Memorandum communicated by the Swedish Minister
[enclosure in the despatch of the British Foreign Office, Viscount Halifax, to the British Minister in Stockholm, Mr. Montagu-Pollock].
Foreign Office, January 4, 1940.
THE Royal Swedish Government have examined with the greatest interest the communication received from the British and French Governments. The Swedish Government fully share the views of the British and French Governments that the fate of Finland cannot he a matter of indifference to Sweden. In fact, no other country could be more affected by the Soviet attack on Finland than Sweden.
In view hereof, Sweden is endeavouring to assist Finland by all means in her power short of military intervention, which has not been found compatible with the exposed situation of the country. In addition to humanitarian aid, which Sweden has been giving and is giving, Sweden has come to the financial assistance of Finland in the form of funds collected from private persons, banks and companies. These contributions have been very considerable, and only a minor part of their total amount has been brought to public knowledge. Of still greater importance has been the fact that Sweden has delivered to Finland considerable quantities of war materials, the employment of which seems to have had, at least on some parts of the front, a decisive influence on the successful Finnish defence. Material delivered has also included equipment for Swedish volunteers proceeding to Finland. The material in question has been sent to such an extent that Sweden, in order to safeguard her own security, is now bound to endeavour to replace this material from abroad with the utmost speed. In addition, the Swedish Government is endeavouring in every way to strengthen its own defence forces.
It is in these circumstances evident that the Swedish Government must welcome with great satisfaction the fact that Finland is receiving from other sources that assistance which seems absolutely necessary for continued successful defence. Sweden is in consequence willing to facilitate the supply to Finland of such material help as Great Britain and France may be ready to furnish or which may be forthcoming from other sources. In this connexion, the Swedish Goverrnment would, however, like to put forward some special considerations :—
Collaboration between the two great Baltic Powers may lead to such measures that effective assistance to Finland may be prevented, at least temporarily. Such consequences may especially arise in case the measures contemplated for the assistance to Finland were given in such a way that it could be said with good reason either that Sweden was participating in a common international action against Soviet Russia under the auspices of the League of Nations, or that Sweden associated herself with an Allied action against that country. An eventual common action by the two great Baltic Powers would, in addition to other consequences for Sweden herself, with great probability lead to a speedy breaking down of the resistance of Finland, without, as far as the Swedish Government can see, the Powers outside the Baltic being able to prevent this.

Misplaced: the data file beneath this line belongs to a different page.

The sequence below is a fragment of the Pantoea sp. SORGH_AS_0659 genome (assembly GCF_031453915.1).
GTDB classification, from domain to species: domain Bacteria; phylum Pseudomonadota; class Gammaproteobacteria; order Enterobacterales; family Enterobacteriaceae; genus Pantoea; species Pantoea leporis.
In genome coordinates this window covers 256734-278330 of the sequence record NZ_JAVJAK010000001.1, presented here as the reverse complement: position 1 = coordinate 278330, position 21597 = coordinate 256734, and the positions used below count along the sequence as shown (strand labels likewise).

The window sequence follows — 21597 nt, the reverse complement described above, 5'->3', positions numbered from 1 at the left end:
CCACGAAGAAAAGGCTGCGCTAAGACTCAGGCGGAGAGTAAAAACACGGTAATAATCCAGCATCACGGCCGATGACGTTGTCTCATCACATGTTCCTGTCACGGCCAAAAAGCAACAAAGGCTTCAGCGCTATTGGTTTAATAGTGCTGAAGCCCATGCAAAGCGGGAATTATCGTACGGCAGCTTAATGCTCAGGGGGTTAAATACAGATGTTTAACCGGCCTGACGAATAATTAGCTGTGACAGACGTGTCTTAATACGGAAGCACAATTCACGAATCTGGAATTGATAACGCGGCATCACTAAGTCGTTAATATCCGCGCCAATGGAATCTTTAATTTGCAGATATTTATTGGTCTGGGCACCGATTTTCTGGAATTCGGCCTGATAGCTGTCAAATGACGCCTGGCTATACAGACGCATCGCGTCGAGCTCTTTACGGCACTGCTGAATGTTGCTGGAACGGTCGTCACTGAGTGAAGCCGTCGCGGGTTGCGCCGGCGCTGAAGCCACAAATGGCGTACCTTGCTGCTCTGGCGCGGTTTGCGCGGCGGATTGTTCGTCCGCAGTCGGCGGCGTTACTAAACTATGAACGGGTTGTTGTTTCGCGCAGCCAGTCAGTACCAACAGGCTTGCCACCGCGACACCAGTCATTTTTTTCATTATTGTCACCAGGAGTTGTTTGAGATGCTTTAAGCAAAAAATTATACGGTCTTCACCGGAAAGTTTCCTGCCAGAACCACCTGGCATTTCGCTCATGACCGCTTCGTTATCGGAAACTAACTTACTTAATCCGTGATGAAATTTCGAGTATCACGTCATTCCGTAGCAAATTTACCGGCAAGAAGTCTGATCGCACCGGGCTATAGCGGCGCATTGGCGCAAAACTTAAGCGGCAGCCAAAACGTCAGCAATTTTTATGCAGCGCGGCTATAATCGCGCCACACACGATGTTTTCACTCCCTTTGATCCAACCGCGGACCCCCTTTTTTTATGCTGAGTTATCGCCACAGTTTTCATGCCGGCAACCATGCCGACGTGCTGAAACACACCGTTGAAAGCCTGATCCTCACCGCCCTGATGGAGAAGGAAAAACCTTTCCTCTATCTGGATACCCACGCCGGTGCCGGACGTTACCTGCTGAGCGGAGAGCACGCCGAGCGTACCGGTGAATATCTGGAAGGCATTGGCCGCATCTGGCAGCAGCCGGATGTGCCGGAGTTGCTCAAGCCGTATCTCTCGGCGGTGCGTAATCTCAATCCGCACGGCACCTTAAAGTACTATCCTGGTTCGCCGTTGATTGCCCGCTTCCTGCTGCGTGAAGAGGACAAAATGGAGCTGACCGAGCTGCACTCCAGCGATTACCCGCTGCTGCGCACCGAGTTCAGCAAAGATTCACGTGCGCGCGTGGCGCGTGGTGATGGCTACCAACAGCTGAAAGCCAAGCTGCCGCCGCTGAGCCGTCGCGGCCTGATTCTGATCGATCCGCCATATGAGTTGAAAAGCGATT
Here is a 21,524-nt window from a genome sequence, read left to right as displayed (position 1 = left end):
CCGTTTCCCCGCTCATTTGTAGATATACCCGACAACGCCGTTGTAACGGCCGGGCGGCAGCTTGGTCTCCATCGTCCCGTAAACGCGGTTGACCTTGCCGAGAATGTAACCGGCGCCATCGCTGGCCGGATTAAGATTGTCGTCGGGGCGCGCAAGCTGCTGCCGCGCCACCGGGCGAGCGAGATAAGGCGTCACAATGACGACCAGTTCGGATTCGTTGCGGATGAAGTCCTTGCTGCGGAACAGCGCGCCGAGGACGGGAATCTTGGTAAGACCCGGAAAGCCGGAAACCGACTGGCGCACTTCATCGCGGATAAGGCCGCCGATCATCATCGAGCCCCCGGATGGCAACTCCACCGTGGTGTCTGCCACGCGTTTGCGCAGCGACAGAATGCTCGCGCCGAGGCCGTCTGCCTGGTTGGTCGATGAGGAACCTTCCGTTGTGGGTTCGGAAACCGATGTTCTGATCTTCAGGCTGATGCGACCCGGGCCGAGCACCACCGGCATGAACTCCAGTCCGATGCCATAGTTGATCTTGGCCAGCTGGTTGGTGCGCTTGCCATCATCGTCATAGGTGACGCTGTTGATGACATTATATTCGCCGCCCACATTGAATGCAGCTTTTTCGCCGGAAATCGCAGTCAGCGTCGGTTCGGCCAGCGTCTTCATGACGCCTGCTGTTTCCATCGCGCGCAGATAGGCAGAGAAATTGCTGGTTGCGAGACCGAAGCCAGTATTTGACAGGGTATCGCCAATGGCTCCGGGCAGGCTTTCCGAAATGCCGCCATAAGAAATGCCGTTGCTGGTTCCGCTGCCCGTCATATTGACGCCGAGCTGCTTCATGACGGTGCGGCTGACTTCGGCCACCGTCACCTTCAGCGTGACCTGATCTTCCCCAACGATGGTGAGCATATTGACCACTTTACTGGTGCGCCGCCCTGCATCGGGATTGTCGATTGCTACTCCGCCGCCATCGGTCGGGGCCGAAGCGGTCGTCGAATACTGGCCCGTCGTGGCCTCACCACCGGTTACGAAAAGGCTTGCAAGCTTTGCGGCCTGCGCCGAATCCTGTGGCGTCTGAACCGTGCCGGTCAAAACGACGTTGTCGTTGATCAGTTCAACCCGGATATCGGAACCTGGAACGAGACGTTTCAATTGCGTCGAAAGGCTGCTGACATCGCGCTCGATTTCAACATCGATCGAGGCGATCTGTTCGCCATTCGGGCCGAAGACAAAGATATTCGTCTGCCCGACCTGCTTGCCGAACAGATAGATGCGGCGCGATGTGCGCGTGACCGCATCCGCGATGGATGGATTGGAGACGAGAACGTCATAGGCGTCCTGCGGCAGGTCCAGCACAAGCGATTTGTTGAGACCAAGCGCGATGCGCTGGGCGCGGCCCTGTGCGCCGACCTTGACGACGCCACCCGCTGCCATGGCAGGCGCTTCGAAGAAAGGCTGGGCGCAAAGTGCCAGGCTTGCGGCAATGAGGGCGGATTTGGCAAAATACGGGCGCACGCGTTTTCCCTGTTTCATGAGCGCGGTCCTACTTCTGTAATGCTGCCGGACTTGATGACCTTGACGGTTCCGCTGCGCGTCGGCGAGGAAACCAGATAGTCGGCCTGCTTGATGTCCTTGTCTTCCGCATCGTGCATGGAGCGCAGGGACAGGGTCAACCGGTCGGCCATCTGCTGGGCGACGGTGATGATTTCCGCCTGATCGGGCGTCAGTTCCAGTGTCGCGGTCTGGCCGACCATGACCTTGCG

The Swedish Government would, in consequence, strongly recommend that assistance should be given in such a way that Sweden would not appear to take part in an international action; that deliveries of war material be given the character of Finnish purchases of war material from abroad; and that those technicians who are eventually considered necessary to accompany the war material in question be volunteers proceeding to Finland in a private capacity. Under such circumstances, the Swedish Government is willing to facilitate as far as possible, and in every way, the transit to Finland, and to organise the necessary transport on application in each case from that country. The Swedish Government ventures specially to emphasise the necessity that no publication be given to the assistance in question.
The Swedish Government wish further to state that they strongly hold the opinion that they best further Finnish, as well as common European, interests, by maintaining with firmness that policy of neutrality which the Swedish Government declared on the outbreak of war on the 1st September, 1939.
The Royal Swedish Government finally beg to express their appreciation not only of the valuable assistance to warring Finland promised in the communication from the two Powers, but also of the understanding therein shown with regard to the position of Sweden.
Swedish Legation in London, January 4, 1940.
Source: British Documents on Foreign Affairs. Reports and papers from the Foreign Office confidential print. Part III. Series A (The Soviet Union and Finland.). Volume 2, document nr. 250. University Publications of America, 1997.
Finland in Great Power politics, 1939-1940